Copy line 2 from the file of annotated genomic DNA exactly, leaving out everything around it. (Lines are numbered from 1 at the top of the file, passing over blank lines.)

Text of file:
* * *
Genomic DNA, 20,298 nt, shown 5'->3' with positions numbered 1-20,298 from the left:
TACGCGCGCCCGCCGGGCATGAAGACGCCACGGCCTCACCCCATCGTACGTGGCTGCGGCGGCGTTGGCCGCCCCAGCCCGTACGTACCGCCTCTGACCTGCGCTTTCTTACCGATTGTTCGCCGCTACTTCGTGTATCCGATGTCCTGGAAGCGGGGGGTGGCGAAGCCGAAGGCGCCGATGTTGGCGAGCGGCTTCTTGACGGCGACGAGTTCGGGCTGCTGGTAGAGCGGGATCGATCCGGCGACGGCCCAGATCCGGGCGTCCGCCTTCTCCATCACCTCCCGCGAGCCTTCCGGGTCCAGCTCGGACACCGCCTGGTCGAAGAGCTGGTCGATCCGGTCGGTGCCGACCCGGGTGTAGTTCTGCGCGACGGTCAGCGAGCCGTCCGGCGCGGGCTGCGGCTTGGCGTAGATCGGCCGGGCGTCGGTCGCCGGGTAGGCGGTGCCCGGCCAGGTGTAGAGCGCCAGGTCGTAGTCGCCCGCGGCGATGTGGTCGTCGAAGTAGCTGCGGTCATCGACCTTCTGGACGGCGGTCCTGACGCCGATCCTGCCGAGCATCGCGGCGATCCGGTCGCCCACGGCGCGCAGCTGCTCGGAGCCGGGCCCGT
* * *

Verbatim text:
TACGCGCGCCCGCCGGGCATGAAGACGCCACGGCCTCACCCCATCGTACGTGGCTGCGGCGGCGTTGGCCGCCCCAGCCCGTACGTACCGCCTCTGACCTGCGCTTTCTTACCGATTGTTCGCCGCTACTTCGTGTATCCGATGTCCTGGAAGCGGGGGGTGGCGAAGCCGAAGGCGCCGATGTTGGCGAGCGGCTTCTTGACGGCGACGAGTTCGGGCTGCTGGTAGAGCGGGATCGATCCGGCGACGGCCCAGATCCGGGCGTCCGCCTTCTCCATCACCTCCCGCGAGCCTTCCGGGTCCAGCTCGGACACCGCCTGGTCGAAGAGCTGGTCGATCCGGTCGGTGCCGACCCGGGTGTAGTTCTGCGCGACGGTCAGCGAGCCGTCCGGCGCGGGCTGCGGCTTGGCGTAGATCGGCCGGGCGTCGGTCGCCGGGTAGGCGGTGCCCGGCCAGGTGTAGAGCGCCAGGTCGTAGTCGCCCGCGGCGATGTGGTCGTCGAAGTAGCTGCGGTCATCGACCTTCTGGACGGCGGTCCTGACGCCGATCCTGCCGAGCATCGCGGCGATCCGGTCGCCCACGGCGCGCAGCTGCTCGGAGCCGGGCCCGT